About JIBC

October 11, 2011

Supporting disaster victims and first responders

JIBC awarded $3.6 million research project to explore management of psychological and social support during disaster

As the risk of Chemical, Biological, Radiological-Nuclear and Explosive (CBRNE) events and other hazards becomes more evident, so does the need to develop practical tools and guidelines for first responders and those who provide psychological and social support to them and disaster victims.  

Through a $3.6 million project funded by the CBRNE Research and Technology Initiative (CRTI) – a federal program led by Defence R&D Canada - Centre for Security Science (DRDC CSS) – JIBC, working with Health Canada’s Emergency Preparedness and Occupational Health Directorate (EPOHD), will develop a web-based “Simulation and Training Exercise Collaboratory” (SIMTEC). The Collaboratory – an environment where participants make use of computing and communication technologies to access shared instruments and data, as well as to communicate with others – will enhance psychosocial capacity and capability management relating to CBRNE incidents and other hazards.

"The Government of Canada is pleased to be providing our support for this important project", said the Honourable Leona Aglukkaq, Minister of Health. "Health Canada will be able to share its expertise and to champion this effort to better understand the psycho-social impacts on those involved during an emergency, through the use of innovative technology."

“They may put on a brave face, but often emergency response personnel are impacted by disaster themselves,” says Colleen Vaughan, Director, JIBC Emergency Management Division. “They focus their efforts on assisting others, while ignoring their own psychological and social needs.”

Deliverables over the four-year project include:

  • A suite of exercises (including scenarios and multi-media injects);
  • Psychosocial protocols, guidelines and training for family physicians/health care workers, victim support workers, psychosocial interveners, first responders, and senior decision makers/emergency operations centre (EOC) personnel.

“SIMTEC will provide a virtual laboratory of information, research and expert dialogue focused on training and exercise for emergency responders and leadership, with a specific emphasis on the psychosocial implications of disasters for responders and civilians,” says JIBC’s newly-appointed Research Chair, Dr. Laurie Pearce.  An Associate Faculty member at Royal Roads University, Dr. Pearce is one of the project’s Key Co-Principal Investigators, along with Vaughan and Dr. Robin Cox, an Associate Professor and Program Head in the Disaster and Emergency Management Master of Arts program at Royal Roads University. 

The proposed exercises will be centred on the research data and experiences of responders from BC and various federal partners, but will be applicable to any jurisdiction with emergency management protocols that include an EOC. In addition to the exercises, the protocols and guidelines developed during the project will be of interest and applicable to any country.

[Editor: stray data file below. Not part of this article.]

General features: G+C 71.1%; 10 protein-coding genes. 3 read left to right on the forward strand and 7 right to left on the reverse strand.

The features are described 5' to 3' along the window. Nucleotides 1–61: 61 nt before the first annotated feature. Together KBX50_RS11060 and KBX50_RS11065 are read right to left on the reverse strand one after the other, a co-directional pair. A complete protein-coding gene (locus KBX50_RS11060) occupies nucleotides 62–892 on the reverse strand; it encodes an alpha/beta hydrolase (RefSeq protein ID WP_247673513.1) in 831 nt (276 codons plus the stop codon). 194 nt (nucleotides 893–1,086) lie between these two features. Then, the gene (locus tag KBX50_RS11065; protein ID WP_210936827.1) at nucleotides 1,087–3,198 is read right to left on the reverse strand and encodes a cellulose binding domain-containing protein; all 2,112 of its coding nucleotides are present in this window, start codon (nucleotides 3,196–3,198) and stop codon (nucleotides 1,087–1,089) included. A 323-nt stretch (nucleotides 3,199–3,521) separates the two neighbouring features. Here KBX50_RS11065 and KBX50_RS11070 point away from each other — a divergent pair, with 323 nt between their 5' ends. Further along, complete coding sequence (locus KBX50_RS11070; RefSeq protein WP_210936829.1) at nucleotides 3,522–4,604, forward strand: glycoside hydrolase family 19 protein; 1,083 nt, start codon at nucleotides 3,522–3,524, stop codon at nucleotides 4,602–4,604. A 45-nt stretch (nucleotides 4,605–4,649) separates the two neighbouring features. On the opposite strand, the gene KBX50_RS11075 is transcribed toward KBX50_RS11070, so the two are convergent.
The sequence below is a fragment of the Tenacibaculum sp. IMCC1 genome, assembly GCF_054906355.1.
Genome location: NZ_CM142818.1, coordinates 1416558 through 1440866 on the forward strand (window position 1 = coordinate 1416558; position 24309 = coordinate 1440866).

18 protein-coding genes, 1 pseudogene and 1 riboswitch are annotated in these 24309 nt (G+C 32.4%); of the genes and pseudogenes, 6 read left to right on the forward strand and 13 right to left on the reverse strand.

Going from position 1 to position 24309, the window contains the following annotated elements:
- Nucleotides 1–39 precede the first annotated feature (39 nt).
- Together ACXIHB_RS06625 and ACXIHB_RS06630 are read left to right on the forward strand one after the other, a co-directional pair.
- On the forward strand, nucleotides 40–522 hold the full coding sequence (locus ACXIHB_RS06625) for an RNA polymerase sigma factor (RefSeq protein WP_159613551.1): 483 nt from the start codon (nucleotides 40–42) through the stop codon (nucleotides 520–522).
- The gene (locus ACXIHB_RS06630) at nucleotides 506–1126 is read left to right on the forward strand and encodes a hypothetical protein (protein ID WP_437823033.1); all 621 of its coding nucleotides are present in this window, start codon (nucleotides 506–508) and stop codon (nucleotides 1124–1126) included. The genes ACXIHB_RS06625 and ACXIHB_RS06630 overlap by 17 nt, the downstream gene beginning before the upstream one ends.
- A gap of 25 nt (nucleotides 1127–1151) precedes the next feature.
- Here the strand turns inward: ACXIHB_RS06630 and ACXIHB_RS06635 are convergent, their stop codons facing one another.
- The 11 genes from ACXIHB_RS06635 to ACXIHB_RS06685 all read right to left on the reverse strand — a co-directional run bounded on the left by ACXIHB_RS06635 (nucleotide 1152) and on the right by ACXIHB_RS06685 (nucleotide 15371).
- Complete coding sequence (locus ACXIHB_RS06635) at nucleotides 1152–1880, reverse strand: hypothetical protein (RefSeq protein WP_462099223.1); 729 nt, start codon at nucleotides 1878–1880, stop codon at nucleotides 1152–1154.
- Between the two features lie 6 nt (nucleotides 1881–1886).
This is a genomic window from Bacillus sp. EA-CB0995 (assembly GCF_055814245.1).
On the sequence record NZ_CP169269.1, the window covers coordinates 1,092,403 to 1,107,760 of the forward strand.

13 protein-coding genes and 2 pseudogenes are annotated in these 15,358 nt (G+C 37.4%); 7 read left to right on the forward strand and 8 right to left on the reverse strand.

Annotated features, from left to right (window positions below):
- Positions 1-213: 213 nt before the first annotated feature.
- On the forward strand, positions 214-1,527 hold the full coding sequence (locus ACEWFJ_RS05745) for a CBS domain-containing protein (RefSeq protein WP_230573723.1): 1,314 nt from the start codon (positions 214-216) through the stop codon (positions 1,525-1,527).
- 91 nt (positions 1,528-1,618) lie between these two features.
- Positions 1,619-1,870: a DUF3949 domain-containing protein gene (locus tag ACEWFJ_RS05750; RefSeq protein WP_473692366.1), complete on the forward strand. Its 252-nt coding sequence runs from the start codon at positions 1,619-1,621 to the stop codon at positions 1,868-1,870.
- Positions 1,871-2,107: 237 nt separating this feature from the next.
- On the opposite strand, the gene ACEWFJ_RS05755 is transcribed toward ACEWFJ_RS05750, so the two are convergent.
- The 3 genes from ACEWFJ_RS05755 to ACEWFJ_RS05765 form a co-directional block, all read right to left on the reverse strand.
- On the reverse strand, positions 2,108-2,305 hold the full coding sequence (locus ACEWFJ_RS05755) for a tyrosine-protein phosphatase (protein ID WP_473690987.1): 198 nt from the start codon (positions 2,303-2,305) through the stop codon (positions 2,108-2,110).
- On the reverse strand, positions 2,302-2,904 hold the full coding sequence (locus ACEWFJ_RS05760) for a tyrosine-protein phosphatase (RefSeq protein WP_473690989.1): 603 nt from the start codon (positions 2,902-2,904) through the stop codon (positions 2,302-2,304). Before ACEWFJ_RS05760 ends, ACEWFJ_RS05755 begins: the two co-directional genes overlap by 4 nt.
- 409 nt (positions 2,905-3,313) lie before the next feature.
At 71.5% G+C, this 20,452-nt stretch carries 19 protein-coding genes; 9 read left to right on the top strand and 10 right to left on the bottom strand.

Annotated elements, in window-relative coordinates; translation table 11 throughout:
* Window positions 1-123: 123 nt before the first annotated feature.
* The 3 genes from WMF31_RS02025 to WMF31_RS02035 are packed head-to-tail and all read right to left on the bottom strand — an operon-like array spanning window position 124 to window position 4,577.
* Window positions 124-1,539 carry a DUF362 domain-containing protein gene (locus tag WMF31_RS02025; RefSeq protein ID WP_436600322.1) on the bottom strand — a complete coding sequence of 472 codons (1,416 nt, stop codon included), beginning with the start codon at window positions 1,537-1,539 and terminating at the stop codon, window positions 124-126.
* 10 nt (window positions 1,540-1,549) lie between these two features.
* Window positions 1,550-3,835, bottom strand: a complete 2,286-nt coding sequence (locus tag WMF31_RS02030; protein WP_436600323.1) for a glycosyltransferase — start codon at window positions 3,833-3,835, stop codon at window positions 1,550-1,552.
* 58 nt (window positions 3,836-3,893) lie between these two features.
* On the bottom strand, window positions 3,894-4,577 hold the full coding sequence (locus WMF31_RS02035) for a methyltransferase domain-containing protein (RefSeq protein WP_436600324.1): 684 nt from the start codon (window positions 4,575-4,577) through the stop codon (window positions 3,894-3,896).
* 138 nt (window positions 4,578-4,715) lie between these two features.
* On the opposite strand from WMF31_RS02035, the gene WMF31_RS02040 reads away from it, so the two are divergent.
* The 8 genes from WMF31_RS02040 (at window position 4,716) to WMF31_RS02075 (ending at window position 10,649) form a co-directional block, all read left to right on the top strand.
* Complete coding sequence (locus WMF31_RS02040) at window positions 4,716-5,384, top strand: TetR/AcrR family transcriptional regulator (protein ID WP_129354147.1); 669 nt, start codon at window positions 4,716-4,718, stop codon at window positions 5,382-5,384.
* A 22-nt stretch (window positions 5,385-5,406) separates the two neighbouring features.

“The commitment and leadership demonstrated by the Defence R&D Canada - Centre for Security Science in funding this initiative will help to enhance the capacity and effectiveness of EOC staff and others in responding to CBNRE incidents,” says Dr. Pearce. “It could make a meaningful difference to the outcome of future incidents, for victims and those charged with securing their safety.”

About JIBC

JIBC is Canada’s leading public safety educator - a dynamic post-secondary institution recognized nationally and internationally for innovative education in the areas of justice and public safety. JIBC offers a range of applied and academic programs (certificates, diplomas, and degrees) that span the spectrum of safety – from prevention to response and recovery. JIBC’s Office of Applied Research builds the Institute’s research and scholarship capacity. Findings and evidence from JIBC research projects are translated into state-of-the-art curricula and public safety and security interventions, and inform evidence-based policy and programs.


Defence R&D Canada - Centre for Security Science (DRDC CSS) is a joint endeavour between the Department of National Defence and Public Safety Canada that contributes to strengthening Canada's ability to anticipate, prevent, prepare for, respond to, and recover from acts of terrorism, crime, natural disasters and serious accidents. This is achieved through collaboration with more than 19 federal departments and agencies, industry and academia, as well as investments in science and technology research and developments, and testing and evaluation of concepts and technologies. DRDC CSS also provides evidence-based advice by applying scientific methodologies and expertise to support policy development, as well as emergency and security planning and operations.

Tags: applied research, SIMTEC

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Last updated April 4, 2017